Thread: What else should I be doing?
7/02/2008 12:11pm, #1
What else should I be doing?
This is less of a critique my routine question than a request to help me round out the routine.
I just started lifting again a few weeks ago. I started super light w/ 60lbs.
I'm doing 5x5 w/ Upright Rows, Overhead Press and ATG front squats.
I'm up to 80lbs on them and wondering if I should be doing anything else right now or not? I don't have a bench ATM so bench press is out, which sucks.
I've been looking at some of the crossfit workouts, but I lack a lot of the equipment.
What I DO have is a regular bar, a curl bar, a couple of adjustable dumb bells and about 350lbs worth of weight.
7/02/2008 12:14pm, #2
There is plenty more you can do with that eqipment. What, you ask?? I don't freakin know. I'm sure one of the more knowledable guys will come along and help you out though.
I've just started regular car-pushing, and I'm getting pretty good results. If you have someone to sit in the driver's seat and steer you away from mailboxes it's a good workout."This is why we are here. Because the Martial Arts for too long have been cloaked in an unnecessary level of secrecy bordering on mysticism, and its in these shadows that the cockroaches love to hide. -Phrost"
Originally Posted by Squerlli
7/02/2008 12:15pm, #3
I'm sure there are all kinds of silly things I CAN do with that weight, but what things SHOULD I be doing is really what I'm trying to figure out.
7/02/2008 12:27pm, #4
Deadlift, pullups, assuming you're strength training for martial arts.
7/02/2008 12:29pm, #5
Yeah. strength training for MA, specifically BJJ. I'm trying to get my pullup bar to affix to something stable right now. Deadlifts I can definitely drop on. Any advice on where/how to add them in? Just another set of 5x5 maybe at the beginning then have the rows and the overhead between the deadlifts and the squats?
7/02/2008 2:05pm, #6
The way I usually see it organized (and the way I do it) is squats (because they're the hardest, they come first), bench press (because you need seperation between the two leg-intensive lifts and you don't want to work back before chest), then deadlift. I would make it another 5x5 and then do the other exercises in your routine.
7/02/2008 2:18pm, #7
I would remove the upright rows. They tend to be pretty destructive on the shoulders and serve more as a trap workout than a lat workout. When you get a pull-up bar, sub it in for that. If you want another day of weight training, you could arrange a schedule like this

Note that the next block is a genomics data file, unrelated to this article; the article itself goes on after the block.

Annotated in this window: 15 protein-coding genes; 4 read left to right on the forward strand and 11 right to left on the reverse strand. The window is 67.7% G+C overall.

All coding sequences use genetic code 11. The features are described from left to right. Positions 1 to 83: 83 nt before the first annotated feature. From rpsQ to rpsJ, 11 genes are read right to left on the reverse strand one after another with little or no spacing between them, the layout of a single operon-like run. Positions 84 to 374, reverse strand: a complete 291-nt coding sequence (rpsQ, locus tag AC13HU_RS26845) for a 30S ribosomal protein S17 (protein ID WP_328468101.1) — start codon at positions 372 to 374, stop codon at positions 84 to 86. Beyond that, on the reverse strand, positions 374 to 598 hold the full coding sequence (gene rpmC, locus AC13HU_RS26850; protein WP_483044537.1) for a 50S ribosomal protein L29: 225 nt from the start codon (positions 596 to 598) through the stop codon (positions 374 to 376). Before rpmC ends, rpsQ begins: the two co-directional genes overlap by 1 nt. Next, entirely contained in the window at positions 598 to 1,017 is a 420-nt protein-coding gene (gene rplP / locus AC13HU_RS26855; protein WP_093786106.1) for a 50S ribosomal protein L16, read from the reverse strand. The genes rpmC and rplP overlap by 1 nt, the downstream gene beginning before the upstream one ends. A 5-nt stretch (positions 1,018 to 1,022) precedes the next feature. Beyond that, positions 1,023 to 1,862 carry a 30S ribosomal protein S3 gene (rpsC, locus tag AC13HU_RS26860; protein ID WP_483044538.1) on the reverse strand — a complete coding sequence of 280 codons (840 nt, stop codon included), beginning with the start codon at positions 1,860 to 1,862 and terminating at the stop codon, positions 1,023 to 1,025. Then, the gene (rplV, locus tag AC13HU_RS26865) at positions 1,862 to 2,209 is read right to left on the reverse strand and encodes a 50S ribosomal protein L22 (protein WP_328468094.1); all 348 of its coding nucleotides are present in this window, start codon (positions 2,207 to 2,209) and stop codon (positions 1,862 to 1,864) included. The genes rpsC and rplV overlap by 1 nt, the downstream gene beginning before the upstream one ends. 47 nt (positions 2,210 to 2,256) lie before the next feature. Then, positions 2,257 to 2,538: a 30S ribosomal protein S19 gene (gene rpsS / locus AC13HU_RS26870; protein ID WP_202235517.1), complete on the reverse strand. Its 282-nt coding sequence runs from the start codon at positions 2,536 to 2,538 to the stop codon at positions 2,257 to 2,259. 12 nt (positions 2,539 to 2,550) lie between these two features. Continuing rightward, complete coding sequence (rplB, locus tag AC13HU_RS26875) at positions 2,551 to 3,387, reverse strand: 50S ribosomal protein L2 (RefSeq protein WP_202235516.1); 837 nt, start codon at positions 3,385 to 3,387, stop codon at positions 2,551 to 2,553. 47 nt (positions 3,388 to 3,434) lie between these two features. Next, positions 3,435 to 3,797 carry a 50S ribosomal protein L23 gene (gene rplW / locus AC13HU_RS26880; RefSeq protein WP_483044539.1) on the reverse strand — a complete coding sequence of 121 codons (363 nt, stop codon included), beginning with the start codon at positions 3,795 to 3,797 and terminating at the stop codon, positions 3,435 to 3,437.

Bent over row
You're a scrapper, I like that."-Ronin69
7/02/2008 2:21pm, #8
I have a hard enough time getting the every other day weight lifting going. I was under the impression that upright rows were one of those "must have" lifts.
If I'm lifting every other day would it still be a good idea to do a A and B day or could I simply add Deadlift and later bech press to my workout?
7/02/2008 2:26pm, #9
Every other day as opposed to what specifically? I only am training twice a week nowadays because of my schedule, and I still rotate between two sets of movements.
I don't feel it would be ideal to just add deadlifts and benching to your routine. It would cause one of your movements to suffer. If you bench before you overhead, the overhead suffers, if you squat before you deadlift, the deadlift suffers. You'd also need to add in an extra pulling movement, brining you up to 6 movements to train in a high set, low rep fashion. You'd be in the gym a while, especially due to the short rest times.
I've never really heard of the upright row as a "must have" movement, usually it's more criticized. I've heard better things about the high pull, but considering you're looking to directly work the antagonist of the movements you're making, I can't see it being too beneficial."Emevas,
You're a scrapper, I like that."-Ronin69
7/02/2008 2:33pm, #10
Originally Posted by Kintanon
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Deadlifts, zercher lifts, cleans, overhead squats, walking lunges, giant lunges, presses, push presses, bradford presses, JM presses, standing JM presses, floor presses, barbell rows, barbell bicep curls (incredibly, good for the back), barbell face pulls, romanians into power shrugs, etc. There is a lot of good stuff that you can do with that equipment.
There will be two limiting factors, though:
1) The first limiting factor will be what you can hang clean (or clean, jerk and press behind the neck for a back squat.)
In cases like this, you can clean/jerk a bit less than your max for a back squat, and turn that into alternating side lunges, cossacks or step ups if you have a sturdy chair or platform. With step ups, if you keep your rear leg on its heel with the fingers curl back, it will negate most of its help, forcing the leg on the platform to take the brunt of the step up. Be careful at first as there will be almost no eccentric or stretch reflex. You'll be stepping up almost cold turkey.
2) The second one will be what you can safely bring to your chest for a floor or JM press. In cases like this, it will be better if you use a super-duper heavy dumbbell, which you can put in place with both hands for starting and ending a set of unilateral presses.
If you can build a platform like the one I built (it's in the DIY crap thread), you can do bench presses. As for squatting, I will most likely buy a pair of heavy duty sawhorses from Home Depot for front squatting from the bottom up (or build me a pair of "pillars of poverty".)
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